organizers wanted to have it. here you come back to play but like 85 years ago. the trip takes on more meaning since the evolution of u.s. cuban relations. in december president obama took steps to renew ties with havana. diplomats from both countries do their work. tours like this help to build a relationship on a person to person level. >> i want you to get more core to the tune. [ ♪♪ ] >> reporter: u.s. musicians like principle cellist are coaching and playing with cuban student. >> they have huge appetite for our classical music, which is our cause to bring it to life. >> we talk about the relationship between nations and
countries. in this case it's beyond symbolic, it's important. >> this is exciting. to be the first major orchestra in this new era in relations, and, you know to make friends through music is the easiest way. let's talk about it. >> translation: it is interesting to see how music which is a universal language can eliminate barriers you can unite people through music, it's something great. >> it is this greatness that artists hope will build momentum to bridge the diplomatic divide between cuba and the united states through the sound of music google is bringing self-driving cars to the
streets. google has been testing the technology operating the cars in vehicles built by other companies, but now the company has approval to test drive their cars on public roads near its headquarters near mountain view. they can drive, break and recognise other matter. their speed will be 25 miles per hour a quick program night, valerie plain talks to al jazeera america about the threat of nuclear proliferation. hear what the former c.i.a. officer says on sunday night coming up, a special tribute to a man that inspired many. a look back at the life and influence of b.b. king. [ ♪♪ ]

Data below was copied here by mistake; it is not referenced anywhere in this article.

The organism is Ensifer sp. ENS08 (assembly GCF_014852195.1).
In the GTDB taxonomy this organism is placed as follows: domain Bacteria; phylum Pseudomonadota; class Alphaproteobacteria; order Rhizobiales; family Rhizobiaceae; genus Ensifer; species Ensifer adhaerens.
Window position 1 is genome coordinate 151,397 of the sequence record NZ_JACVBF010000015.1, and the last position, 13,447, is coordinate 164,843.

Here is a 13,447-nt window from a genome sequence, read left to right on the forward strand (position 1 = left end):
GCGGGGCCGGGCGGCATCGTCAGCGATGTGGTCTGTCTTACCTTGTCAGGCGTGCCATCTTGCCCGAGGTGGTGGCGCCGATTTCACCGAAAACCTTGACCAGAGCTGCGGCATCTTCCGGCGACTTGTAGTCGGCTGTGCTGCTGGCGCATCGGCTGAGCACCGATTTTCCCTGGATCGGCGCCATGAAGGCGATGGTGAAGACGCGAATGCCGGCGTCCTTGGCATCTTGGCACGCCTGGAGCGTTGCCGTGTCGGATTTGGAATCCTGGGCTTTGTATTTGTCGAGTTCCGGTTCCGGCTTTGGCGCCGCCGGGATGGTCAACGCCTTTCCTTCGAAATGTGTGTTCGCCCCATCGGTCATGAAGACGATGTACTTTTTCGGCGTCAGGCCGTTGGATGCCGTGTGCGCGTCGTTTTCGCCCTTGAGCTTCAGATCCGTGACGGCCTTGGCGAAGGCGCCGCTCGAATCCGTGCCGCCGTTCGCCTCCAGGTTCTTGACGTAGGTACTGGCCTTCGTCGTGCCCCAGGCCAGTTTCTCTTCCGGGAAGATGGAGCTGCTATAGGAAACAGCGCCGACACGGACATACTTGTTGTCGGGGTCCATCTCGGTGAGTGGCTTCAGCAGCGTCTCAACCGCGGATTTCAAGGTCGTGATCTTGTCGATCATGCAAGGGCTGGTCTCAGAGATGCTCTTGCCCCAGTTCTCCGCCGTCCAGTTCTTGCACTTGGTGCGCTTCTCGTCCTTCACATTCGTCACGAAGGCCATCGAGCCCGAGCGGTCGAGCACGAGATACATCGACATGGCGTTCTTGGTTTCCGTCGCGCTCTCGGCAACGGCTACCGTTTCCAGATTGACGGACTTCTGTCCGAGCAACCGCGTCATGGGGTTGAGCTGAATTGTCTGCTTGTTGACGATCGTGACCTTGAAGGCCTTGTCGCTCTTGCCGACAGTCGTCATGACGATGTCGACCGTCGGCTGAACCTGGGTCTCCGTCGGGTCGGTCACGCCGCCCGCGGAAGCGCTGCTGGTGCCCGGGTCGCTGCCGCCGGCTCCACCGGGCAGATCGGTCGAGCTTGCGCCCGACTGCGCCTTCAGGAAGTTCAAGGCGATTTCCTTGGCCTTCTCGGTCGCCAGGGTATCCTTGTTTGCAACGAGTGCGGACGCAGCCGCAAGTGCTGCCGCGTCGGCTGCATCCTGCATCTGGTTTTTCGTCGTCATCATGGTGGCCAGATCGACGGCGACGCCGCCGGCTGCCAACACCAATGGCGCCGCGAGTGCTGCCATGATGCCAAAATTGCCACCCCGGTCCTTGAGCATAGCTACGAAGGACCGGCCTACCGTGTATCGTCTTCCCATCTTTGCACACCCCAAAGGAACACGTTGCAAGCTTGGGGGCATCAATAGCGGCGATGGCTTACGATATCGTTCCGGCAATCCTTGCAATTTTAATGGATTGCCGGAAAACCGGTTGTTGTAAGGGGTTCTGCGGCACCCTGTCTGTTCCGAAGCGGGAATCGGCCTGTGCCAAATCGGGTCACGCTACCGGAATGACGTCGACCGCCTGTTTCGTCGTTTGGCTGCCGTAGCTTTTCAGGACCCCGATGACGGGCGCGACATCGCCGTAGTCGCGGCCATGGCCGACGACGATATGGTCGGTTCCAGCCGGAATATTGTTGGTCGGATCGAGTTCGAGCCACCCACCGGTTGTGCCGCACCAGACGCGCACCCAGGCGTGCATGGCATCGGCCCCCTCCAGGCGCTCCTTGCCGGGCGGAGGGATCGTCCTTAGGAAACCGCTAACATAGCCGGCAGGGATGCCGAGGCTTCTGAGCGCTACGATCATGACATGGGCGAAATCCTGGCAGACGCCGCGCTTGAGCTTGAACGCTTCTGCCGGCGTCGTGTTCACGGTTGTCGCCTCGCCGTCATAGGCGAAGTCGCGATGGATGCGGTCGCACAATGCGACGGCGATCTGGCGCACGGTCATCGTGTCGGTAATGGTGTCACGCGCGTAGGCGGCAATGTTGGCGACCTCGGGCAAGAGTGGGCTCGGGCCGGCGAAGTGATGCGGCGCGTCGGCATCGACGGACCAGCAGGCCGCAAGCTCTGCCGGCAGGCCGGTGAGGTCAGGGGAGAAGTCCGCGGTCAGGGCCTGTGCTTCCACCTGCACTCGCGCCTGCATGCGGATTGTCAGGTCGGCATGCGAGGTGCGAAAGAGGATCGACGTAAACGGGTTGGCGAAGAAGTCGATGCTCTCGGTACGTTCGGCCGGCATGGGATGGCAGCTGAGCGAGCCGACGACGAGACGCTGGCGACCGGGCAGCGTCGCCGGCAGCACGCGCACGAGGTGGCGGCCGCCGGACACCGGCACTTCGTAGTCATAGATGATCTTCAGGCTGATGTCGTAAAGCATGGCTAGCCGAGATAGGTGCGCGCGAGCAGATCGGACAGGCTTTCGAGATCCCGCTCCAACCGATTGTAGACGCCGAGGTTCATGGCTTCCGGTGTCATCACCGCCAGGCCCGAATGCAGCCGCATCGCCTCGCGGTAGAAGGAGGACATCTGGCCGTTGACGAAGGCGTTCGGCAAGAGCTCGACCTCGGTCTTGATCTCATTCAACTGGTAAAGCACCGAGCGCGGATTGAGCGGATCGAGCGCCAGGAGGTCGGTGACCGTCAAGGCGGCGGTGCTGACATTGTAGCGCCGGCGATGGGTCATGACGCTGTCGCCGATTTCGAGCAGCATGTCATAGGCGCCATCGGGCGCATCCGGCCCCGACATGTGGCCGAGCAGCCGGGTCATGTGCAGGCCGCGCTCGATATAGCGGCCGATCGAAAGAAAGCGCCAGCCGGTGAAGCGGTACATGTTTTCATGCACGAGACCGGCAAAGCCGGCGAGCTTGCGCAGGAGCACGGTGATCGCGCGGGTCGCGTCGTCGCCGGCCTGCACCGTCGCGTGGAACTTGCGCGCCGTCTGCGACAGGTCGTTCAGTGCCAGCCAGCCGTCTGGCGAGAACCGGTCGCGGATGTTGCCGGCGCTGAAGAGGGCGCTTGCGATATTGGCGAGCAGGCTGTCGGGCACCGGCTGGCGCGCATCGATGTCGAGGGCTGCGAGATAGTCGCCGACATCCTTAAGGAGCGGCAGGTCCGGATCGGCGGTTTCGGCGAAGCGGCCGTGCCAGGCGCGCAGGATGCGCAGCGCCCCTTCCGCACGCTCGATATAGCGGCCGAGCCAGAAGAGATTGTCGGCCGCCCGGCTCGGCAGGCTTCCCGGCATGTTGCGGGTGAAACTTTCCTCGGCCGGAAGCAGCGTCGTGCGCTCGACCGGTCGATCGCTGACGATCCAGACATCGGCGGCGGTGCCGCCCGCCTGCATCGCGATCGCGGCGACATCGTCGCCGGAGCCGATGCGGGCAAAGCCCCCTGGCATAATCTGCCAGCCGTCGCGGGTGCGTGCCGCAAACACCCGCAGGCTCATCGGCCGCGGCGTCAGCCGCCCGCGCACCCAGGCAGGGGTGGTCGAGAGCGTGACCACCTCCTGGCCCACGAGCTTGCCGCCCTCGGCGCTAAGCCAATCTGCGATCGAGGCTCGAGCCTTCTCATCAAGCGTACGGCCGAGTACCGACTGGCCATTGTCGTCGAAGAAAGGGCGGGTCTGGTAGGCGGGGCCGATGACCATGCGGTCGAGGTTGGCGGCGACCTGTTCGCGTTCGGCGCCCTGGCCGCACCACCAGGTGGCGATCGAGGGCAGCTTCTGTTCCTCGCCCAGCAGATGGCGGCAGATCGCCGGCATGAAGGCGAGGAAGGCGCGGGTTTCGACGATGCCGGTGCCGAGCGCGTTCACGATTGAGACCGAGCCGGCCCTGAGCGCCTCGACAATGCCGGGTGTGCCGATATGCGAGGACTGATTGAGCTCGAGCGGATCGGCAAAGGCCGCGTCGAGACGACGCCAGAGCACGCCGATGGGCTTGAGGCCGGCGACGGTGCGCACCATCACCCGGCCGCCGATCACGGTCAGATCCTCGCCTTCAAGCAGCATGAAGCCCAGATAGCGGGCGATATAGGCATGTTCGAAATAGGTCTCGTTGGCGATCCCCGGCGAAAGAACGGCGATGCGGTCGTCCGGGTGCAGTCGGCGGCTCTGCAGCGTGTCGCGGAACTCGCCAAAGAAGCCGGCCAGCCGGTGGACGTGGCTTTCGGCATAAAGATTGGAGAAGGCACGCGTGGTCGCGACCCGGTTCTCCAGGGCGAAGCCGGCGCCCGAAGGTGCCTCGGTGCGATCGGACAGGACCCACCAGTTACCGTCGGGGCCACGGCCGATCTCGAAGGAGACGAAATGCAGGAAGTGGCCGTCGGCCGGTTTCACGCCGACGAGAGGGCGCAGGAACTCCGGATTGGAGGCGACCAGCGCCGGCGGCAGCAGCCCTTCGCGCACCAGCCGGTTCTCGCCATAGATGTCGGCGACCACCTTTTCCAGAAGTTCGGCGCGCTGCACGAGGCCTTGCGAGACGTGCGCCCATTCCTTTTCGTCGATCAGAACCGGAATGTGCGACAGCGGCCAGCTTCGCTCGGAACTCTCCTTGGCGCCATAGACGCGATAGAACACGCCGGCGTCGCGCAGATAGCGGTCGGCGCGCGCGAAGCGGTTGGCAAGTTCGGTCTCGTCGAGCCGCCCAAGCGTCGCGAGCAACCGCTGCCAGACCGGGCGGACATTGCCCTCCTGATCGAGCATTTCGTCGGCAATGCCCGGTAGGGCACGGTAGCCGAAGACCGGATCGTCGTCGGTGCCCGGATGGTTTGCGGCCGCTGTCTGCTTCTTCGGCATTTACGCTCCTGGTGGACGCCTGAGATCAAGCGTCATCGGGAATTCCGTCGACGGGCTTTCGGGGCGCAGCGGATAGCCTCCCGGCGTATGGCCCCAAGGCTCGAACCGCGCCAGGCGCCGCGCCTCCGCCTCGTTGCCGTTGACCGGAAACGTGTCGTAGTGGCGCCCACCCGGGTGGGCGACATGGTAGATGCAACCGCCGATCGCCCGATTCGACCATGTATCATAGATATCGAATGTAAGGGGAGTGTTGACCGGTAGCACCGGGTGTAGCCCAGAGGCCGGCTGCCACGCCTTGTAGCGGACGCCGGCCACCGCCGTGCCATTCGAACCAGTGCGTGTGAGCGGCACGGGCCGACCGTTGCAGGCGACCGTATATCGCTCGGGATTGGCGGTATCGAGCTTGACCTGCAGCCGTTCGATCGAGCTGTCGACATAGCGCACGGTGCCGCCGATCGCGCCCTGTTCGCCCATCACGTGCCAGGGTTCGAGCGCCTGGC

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california had been on strike since late march. they were demanding a pay increase to $13. the mexican government dread to pay part of the increase. according to the mexican interior ministry. workers will be eligible for health care through the social security programme two professional basketball players that got married have been suspended from the w.n.b.a. for domestic violence. britney and gloria will miss 17 games each. it's the longest ban. they were arrested on domestic violence last month. the league takes all violence seriously. finally tonight - the world is mourning a man known as the king of the blues. b.b. king died on thursday at his home. his iconic sound was admired and copied by generations of fans. randall pinkston looks at his life and legacy.